Reviewed By Jack Magnus: “Janine was walking with her dad one afternoon in 2004 when she decided to bring up a subject she and her twin had been mulling over for some time now. They wanted to go to Korea on a quest to discover their birth family. The twins had been their father’s support system ever since his hang-glider accident in 1984 had left him with physical and mental issues, and they had always enjoyed a close and personal relationship with him, but Janine’s question brought him up short. He could not understand why his daughters would even consider such a quest. He didn’t like it, and he didn’t think their deceased step-mother would have liked it either. The Gathering in Seoul was too momentous an opportunity for Janine and Jenette to miss; however, they couldn’t help but wonder if their family, their birth parents, would be there looking for them.
Adoptees add a new dimension to the immigration issues that are so much in the papers these days. The author and her sister were among the thousands of kids who were taken from other cultures and brought to the United States on the premise that they were orphans, or from poor and illiterate families. Promises made to birth parents to be allowed contact with their children were broken for the most part, and requests like Janine’s were considered ungrateful and cold.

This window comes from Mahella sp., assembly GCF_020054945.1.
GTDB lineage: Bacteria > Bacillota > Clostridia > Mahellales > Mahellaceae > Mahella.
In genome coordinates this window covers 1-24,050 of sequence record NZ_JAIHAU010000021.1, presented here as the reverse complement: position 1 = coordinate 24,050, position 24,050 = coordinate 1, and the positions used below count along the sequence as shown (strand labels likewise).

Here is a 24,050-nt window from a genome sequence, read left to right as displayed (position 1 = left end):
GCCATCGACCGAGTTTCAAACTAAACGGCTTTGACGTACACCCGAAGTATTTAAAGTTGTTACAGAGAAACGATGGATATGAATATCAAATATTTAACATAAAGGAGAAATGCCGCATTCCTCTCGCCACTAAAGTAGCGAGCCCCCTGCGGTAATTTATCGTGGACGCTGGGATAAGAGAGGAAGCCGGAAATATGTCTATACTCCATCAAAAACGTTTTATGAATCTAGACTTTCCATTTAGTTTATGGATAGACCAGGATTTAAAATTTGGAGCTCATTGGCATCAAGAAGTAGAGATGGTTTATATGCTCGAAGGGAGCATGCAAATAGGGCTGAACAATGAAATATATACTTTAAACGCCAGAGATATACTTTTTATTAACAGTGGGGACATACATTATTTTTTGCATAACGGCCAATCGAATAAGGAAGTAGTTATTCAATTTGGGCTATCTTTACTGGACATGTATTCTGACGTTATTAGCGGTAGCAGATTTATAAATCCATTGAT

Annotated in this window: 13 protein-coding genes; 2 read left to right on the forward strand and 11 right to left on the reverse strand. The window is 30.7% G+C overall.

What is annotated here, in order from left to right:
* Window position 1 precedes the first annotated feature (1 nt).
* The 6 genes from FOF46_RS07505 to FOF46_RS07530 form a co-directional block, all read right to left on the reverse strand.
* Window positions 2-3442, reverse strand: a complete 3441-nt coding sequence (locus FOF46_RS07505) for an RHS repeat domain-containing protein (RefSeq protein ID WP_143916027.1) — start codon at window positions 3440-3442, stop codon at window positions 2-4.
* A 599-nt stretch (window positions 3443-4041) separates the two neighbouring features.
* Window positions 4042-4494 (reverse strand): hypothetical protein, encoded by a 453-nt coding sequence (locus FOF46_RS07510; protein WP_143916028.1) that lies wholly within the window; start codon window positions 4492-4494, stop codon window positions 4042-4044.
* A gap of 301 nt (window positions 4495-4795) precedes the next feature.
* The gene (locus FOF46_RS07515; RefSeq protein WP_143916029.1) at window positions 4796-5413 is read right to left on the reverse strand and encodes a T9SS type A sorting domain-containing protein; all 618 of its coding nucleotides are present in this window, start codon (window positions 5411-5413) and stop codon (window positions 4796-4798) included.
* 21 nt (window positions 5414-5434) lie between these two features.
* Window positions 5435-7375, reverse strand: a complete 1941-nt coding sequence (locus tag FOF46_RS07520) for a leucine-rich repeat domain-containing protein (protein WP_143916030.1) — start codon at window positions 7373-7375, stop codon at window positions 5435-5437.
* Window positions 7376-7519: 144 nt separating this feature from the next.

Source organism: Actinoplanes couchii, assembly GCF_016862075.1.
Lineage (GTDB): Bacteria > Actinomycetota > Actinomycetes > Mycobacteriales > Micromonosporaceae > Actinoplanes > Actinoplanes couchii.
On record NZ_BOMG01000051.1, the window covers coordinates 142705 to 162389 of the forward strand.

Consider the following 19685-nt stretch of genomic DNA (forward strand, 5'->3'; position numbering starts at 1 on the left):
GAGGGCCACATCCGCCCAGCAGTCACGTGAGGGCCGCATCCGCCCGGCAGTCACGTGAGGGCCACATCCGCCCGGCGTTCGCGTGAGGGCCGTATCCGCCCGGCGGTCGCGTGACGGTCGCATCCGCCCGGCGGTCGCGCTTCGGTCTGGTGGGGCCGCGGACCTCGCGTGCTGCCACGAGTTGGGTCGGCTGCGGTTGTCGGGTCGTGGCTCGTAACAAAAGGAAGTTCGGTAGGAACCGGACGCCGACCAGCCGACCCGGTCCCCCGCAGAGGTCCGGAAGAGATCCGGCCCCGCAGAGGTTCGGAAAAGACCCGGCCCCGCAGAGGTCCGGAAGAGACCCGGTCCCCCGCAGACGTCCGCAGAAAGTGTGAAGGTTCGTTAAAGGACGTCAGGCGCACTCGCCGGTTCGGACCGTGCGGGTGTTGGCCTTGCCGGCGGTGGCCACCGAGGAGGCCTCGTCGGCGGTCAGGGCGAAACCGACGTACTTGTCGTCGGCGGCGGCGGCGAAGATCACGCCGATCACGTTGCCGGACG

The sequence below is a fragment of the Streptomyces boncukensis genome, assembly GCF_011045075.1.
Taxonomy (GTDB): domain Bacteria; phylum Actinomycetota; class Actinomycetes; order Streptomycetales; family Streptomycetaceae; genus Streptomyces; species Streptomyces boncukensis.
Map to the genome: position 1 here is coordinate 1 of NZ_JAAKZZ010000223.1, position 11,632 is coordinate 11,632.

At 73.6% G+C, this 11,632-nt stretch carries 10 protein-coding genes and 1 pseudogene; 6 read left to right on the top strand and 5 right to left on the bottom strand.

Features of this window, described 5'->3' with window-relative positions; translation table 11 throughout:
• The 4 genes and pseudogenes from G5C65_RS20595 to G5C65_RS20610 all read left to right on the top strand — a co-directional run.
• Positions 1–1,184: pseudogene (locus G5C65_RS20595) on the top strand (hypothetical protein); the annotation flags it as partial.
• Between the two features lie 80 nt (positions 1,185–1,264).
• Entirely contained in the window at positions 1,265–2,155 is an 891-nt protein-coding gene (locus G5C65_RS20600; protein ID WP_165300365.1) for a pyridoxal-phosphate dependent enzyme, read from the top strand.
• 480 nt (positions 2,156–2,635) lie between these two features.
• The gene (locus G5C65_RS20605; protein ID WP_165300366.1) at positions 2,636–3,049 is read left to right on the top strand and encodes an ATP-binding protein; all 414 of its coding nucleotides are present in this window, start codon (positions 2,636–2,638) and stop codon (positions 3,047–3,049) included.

“Add to that the issue that many of these “orphans” who were adopted by US parents were never processed properly for citizenship and are currently under investigation by ICE. One of the adoptees described in this book was deported to Korea with no papers and no knowledge of the Korean language — and he was a US veteran.”
It’s hard not to get angry reading about the abuses perpetrated in the name of charity, the families shattered and the prevailing attitude that the door, once closed, should never be reopened — unless it’s a citizenship issue. Somehow, those kids and their families became the victims of an often for-profit industry. Janine Myung Ja addresses these and other issues most eloquently in this survey work. Adoptees: We Are Not Who They Think We Are is most highly recommended.”
“Adoptees” we’re not who they think we are ebook available now.